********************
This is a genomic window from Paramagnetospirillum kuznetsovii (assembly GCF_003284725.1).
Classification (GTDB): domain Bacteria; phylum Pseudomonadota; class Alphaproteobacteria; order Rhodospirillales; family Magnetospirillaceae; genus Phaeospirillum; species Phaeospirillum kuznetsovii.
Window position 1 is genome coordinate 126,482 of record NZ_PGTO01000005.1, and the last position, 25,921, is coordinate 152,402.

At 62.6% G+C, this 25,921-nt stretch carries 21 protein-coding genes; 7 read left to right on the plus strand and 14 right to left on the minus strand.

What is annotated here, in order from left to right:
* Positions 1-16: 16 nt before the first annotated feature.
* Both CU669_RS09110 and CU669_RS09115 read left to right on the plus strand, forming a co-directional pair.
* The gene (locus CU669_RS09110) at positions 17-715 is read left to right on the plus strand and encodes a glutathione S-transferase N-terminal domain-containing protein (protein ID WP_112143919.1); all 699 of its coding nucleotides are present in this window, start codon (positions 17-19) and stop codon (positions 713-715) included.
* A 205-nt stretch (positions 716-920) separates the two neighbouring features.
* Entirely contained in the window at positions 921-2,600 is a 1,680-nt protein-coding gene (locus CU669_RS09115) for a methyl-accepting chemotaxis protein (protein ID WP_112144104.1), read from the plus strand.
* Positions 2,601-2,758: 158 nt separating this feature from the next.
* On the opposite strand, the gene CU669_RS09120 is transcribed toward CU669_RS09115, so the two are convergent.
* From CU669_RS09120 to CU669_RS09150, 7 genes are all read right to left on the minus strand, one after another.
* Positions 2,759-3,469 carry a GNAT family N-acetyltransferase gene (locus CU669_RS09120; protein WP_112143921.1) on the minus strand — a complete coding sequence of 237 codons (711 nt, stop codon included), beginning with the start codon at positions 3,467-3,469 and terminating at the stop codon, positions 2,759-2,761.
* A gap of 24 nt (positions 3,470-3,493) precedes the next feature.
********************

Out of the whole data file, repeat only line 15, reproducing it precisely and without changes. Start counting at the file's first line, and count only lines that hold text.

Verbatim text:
* A gap of 24 nt (positions 3,470-3,493) precedes the next feature.